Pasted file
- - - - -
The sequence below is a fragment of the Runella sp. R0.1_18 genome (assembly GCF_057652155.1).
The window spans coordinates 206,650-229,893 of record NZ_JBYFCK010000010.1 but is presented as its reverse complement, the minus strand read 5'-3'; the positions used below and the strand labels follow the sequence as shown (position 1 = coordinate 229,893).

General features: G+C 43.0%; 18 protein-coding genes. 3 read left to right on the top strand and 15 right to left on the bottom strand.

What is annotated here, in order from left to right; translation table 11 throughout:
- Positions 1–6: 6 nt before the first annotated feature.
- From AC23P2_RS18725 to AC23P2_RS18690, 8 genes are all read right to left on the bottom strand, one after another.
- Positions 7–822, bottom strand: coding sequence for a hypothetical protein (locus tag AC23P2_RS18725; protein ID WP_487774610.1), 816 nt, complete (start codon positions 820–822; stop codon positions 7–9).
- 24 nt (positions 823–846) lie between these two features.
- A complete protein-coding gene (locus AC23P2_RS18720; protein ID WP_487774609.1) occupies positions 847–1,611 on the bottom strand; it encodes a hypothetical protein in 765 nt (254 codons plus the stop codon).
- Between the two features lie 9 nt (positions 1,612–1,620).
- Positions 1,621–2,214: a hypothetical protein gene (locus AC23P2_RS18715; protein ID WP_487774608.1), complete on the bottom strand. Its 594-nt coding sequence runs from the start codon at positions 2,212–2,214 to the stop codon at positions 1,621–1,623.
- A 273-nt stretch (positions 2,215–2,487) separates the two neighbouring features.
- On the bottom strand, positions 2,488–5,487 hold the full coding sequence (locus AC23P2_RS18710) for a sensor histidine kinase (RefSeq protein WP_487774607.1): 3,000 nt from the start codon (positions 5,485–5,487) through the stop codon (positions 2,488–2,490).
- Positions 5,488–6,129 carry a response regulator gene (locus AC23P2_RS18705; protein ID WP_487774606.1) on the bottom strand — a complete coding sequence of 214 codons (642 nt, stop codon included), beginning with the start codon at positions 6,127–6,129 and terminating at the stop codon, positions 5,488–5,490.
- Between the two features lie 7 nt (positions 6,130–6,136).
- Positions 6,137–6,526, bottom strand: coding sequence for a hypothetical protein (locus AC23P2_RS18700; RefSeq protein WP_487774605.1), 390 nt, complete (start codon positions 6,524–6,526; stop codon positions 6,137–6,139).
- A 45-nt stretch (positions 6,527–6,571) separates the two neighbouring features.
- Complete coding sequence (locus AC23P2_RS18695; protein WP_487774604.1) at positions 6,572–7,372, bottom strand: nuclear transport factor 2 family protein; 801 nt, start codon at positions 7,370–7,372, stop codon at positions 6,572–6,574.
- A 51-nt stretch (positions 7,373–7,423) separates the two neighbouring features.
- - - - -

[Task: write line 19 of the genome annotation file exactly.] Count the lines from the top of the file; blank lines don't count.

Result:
- A 51-nt stretch (positions 7,373–7,423) separates the two neighbouring features.